OXFORDSHIRE BLUE PLAQUES SCHEME

OXFORD PARK & RIDE

First enduring Park & Ride bus scheme in the UK, launched in 1973

Redbridge Park & Ride, Abingdon Road, Oxford

Redbridge Park & Ride car park with dedicated bus service opened in December 1973. There had been earlier experiments in Oxford itself and in Nottingham and Leicester but the Redbridge P&R was the first in the UK to be successfully sustained from its inception until the present day. It represents a landmark in thinking on traffic management both locally and nationally. The scheme rapidly expanded to comprise five sites on the perimeter of Oxford and became a model for other cities, notably Nottingham, Leicester, York, Norwich, and Cambridge.

Redbridge Park & Ride

For many decades up to the 1960s Oxford planned to solve its traffic congestion problems by building new roads. Citizen groups had campaigned successfully against the notorious plan to build an inner relief road through Christ Church Meadow. As scheme after scheme was eventually rejected, Oxford reacted to changes in the national mood by thinking about ways to restrict car use in the city centre. Oxford Civic Society’s first publication, Let’s Live in Oxford, strongly advocated a completely different strategy. The Balanced Transport Policy was born. Park & Ride was one of the key suggestions along with bus lanes and other measures.

The first attempt at Park & Ride in Oxford was a temporary service from November 1964 to August 1965 at Fortes Motor Lodge to the north of the city where there was a ready-made parking facility. This was followed by the service starting at Redbridge (where Oxford City Council owned land suitable for a permanent car park) in December 1973. The Oxford bus scheme was the first enduring initiative of its kind in the UK. Leicester and Nottingham had earlier experimented with the idea but had not been able to sustain a scheme. (NB a Park & Ride railway station had been built at New Pudsey to serve Leeds and Bradford as early as 1967 but Oxford’s was the first bus-related scheme.)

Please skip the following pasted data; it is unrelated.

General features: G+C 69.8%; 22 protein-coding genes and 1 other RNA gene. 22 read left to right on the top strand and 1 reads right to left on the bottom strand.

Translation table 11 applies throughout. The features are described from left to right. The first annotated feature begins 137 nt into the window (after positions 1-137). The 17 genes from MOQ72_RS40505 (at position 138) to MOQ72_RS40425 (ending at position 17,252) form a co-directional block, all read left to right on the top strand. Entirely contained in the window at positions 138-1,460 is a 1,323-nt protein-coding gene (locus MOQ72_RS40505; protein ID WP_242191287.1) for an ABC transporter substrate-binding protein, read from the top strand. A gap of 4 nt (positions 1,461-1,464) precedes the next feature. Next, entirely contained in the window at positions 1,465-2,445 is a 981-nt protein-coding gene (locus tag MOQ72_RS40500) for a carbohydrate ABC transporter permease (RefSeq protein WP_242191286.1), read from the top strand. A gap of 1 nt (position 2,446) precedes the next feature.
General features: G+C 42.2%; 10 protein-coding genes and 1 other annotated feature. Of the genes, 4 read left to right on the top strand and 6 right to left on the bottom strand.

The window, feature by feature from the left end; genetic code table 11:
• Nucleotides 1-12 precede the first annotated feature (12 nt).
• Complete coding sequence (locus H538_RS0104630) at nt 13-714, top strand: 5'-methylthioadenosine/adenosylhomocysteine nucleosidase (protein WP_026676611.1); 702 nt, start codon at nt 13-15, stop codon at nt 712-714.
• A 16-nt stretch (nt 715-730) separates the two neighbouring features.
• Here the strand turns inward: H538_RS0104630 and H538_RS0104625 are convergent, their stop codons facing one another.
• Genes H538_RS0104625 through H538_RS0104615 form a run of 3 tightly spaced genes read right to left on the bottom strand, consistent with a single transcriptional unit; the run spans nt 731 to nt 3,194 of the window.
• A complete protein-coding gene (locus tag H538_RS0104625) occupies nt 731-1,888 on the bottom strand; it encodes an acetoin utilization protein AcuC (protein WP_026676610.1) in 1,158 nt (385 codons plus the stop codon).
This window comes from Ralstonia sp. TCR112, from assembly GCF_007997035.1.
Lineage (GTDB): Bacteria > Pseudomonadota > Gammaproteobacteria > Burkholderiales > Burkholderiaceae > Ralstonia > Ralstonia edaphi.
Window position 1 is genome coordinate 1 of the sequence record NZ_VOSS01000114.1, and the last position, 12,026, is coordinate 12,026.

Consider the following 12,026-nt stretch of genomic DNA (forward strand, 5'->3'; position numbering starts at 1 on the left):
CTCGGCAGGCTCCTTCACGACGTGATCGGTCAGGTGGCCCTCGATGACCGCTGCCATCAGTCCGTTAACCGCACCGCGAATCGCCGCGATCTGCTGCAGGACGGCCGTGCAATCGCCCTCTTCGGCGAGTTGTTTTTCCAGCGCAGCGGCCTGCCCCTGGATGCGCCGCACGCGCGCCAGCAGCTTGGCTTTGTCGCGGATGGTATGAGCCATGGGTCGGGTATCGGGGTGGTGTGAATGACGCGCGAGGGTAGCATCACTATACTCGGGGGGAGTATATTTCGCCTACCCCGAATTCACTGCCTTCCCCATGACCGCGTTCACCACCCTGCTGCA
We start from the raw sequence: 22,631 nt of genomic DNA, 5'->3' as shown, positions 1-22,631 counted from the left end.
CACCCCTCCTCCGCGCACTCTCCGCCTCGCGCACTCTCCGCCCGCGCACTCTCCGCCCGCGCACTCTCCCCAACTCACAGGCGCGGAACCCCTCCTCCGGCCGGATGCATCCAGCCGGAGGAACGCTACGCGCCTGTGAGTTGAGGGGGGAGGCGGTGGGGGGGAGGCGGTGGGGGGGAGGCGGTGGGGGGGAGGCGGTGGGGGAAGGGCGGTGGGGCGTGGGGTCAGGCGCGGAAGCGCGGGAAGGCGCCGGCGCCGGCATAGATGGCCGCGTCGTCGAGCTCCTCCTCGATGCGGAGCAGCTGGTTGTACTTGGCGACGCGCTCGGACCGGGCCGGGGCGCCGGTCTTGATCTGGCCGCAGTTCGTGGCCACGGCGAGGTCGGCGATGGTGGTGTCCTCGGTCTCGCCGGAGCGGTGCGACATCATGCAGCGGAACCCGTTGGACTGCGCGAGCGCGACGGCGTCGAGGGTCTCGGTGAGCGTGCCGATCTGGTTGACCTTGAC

Park & Ride in 1973Redbridge Park & Ride in December 1973, © Picture Oxon

The five Park & Ride car parks which now serve the city are: Redbridge (1973), Peartree (1976), Seacourt 1974), Thornhill (1985), and Oxford Parkway, formerly named Water Eaton (2002). These are linked up by bus services 300 (north–south), 500 (north–south), and 400 (east–west). There are currently (2019) 5,300 parking spaces. Oxford Parkway now links with the rail service to London Marylebone.

This Blue Plaque proposal came from Oxford Civic Society which is celebrating its 50th anniversary in 2019 and is especially proud of its advocacy of Park & Ride in the early years.

Sources:

  • N. P. Holdstock (1973), Park & Ride: A Solution to the Urban Passenger Transport Problem
  • K. M. Fletcher (1981), Park and Ride: The Oxford Experience
  • Phil Ashworth (2006), Oxford Bus Company, the first 125 years

The plaque was unveiled at Redbridge Park & Ride by Cllr Craig Simmons, Lord Mayor of Oxford, on 1 November 2019. The speakers were Peter Headicar (former Reader in Transport, Oxford Brookes University) and Phil Southall (Managing Director of the Oxford Bus Company). Among those attending were Cllr Alex Hollingsworth (Oxford City Council Cabinet Member for Planning and Sustainable Transport), other councillors, and members of Oxford Civic Society.

Pictures taken at the unveiling ceremony:

Media

Speech given by Peter Headicar at the ceremony (PDF)

Picture awaited

Oxfordshire Blue Plaques Board

OXFORD
PARK & RIDE

The first enduring P & R
bus scheme in the UK and
model for other cities
was launched here
at Redbridge in
December 1973

Oxford Civic Society

© Oxfordshire Blue Plaques Board

 

Email: oxfordshireblueplaques@gmail.com